My guest today is the charming Nicholas Vince – the nicest man ever to appear in a horror movie – he was The Chattering Cenobite in Clive Barker’s Hell Raiser films. With a background like that it’s not surprising he chose Horror as his genre as a writer. Even the photograph of his writing space has a slightly sinister feel when you spot his ghostly reflection in the window!
So tell us about your writing space, Nicko
When I was made redundant a couple of years ago, I set up the study to resemble what I remembered of a writer friend’s, back in the 1980’s. He’d pin photos, notes and clippings on the cork board behind the desk where he wrote in long hand. My notes and clippings are all stored in the Evernote app so I can access them on my laptop, tablet and phone, so it’s pretty bare, but there are some postcards with pictures which will probably spark a story at some point.
There used to be a white board on the wall opposite, on which I mind mapped my first book, What Monsters Do, but as I’m developing my YouTube channel and it appears in all my videos, I changed it to framed signed photos from guests I’ve met at horror conventions. There are also two paintings of Vincent Price, who’s my all time horror film favourite. And, in an ornate gold frame, a postcard of the Mona Lisa painted as a gorilla.
Below those are some figurines and puzzle boxes inspired by the Hellraiser movies with my books of poetry on the top shelf, and plays below. Both are stacked two deep. Most of my bookshelves are two deep. Under the window and atop the filing cabinet is stationery, including envelopes for signed photos and books, which I sell on my website. I can plug my laptop into the big screen on the desk, so I use that when I’m preparing books for Kindle and CreateSpace and to edit videos for YouTube. I use the Scrivener app for writing books, stage and screen plays.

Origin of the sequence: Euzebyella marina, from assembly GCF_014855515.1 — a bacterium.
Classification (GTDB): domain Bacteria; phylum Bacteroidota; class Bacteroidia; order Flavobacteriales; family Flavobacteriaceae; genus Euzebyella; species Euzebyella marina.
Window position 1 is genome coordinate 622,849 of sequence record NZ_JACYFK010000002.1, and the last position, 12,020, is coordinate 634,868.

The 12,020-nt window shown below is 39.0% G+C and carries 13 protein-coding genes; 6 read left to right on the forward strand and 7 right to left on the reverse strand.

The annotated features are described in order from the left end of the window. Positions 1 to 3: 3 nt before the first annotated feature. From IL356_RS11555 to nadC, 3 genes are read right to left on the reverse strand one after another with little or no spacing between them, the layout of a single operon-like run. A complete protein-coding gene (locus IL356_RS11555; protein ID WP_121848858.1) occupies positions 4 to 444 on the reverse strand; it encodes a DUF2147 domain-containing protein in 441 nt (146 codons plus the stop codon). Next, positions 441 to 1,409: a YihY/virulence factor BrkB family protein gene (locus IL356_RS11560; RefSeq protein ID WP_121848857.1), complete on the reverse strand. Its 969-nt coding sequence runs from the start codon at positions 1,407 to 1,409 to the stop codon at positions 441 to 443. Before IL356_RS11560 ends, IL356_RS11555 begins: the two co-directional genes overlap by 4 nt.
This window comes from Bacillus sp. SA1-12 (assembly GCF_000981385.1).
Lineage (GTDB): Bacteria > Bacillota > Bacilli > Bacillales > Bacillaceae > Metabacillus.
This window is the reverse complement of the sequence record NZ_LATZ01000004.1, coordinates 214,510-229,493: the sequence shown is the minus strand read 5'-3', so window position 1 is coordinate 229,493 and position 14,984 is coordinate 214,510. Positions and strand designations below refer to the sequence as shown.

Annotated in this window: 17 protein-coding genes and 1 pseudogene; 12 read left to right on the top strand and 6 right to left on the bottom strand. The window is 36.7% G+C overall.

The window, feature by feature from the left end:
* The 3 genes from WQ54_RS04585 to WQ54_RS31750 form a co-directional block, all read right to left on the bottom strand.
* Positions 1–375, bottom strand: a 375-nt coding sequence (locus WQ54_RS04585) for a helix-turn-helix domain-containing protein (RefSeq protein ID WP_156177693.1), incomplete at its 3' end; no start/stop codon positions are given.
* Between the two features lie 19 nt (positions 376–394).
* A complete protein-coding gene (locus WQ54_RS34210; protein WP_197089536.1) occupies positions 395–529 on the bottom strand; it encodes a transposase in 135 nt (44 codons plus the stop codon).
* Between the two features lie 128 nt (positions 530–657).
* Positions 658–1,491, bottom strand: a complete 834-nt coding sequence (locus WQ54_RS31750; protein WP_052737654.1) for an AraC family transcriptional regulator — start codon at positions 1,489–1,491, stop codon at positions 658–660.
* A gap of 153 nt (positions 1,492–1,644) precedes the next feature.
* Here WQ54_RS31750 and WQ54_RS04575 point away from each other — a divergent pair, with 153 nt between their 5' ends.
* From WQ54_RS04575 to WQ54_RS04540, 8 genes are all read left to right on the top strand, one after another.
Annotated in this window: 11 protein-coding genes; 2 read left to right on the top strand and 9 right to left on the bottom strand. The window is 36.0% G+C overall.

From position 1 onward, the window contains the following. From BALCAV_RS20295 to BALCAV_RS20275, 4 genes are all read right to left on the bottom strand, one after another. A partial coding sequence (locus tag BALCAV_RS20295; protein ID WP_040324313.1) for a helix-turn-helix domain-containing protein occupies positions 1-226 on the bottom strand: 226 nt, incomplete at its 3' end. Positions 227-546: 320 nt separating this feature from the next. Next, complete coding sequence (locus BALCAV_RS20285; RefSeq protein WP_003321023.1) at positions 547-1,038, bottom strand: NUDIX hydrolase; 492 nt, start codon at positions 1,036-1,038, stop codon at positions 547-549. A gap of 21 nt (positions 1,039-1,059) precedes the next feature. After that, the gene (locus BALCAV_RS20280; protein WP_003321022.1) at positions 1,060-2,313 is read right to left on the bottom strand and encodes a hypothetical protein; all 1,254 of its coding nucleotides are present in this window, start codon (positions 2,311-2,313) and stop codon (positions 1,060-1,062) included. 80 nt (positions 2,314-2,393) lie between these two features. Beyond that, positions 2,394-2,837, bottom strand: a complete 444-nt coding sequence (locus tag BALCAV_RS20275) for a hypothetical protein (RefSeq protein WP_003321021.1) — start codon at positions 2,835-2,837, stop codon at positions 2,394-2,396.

Do you do all your writing in the study?
No. I wrote my second volume of short stories, Other People’s Darkness, in my reclining chair in the lounge, with a rug over my knees and the dog, Bertie, beside me. (Usually he’s lying down so I can type with both hands.) He’s very warm and comforting on a cold day, but of a ‘windisome nature’; so there are air fresheners behind the ‘tetris’ toy. When I’m preparing for an acting role, this is where I sit to learn lines—which confuses Bertie as he sometimes thinks I’m talking to him.
On the shelf behind me is a PlayMobil house and a shoe box. I’ve written part of a horror anthology film, which is in development at the moment and I need to produce story boards. As my drawing skills aren’t up to the mark, I’m photographing the PlayMobil figures in the shoebox, on the kitchen table, to get the shots. I’m also writing a couple of short plays, one of which will hopefully be part of this year’s London Horror Festival in October, so I’ve got Theatre Ghosts by Roy Harley Lewis in the pile of reference books on the table.
Apart from his body heat, Bertie is very good at making sure I take regular breaks. He’ll occasionally turn his head and place it on the keyboard as a hint he wants a walk, and as we can see the garden from the chair, he’ll leap up suddenly to chase off any squirrels or cats who dare to enter it—which means me getting up to open the back door. Fortunately, I managed to keep Bertie in the house when an escaping mugger came crashing over the garden fence last year.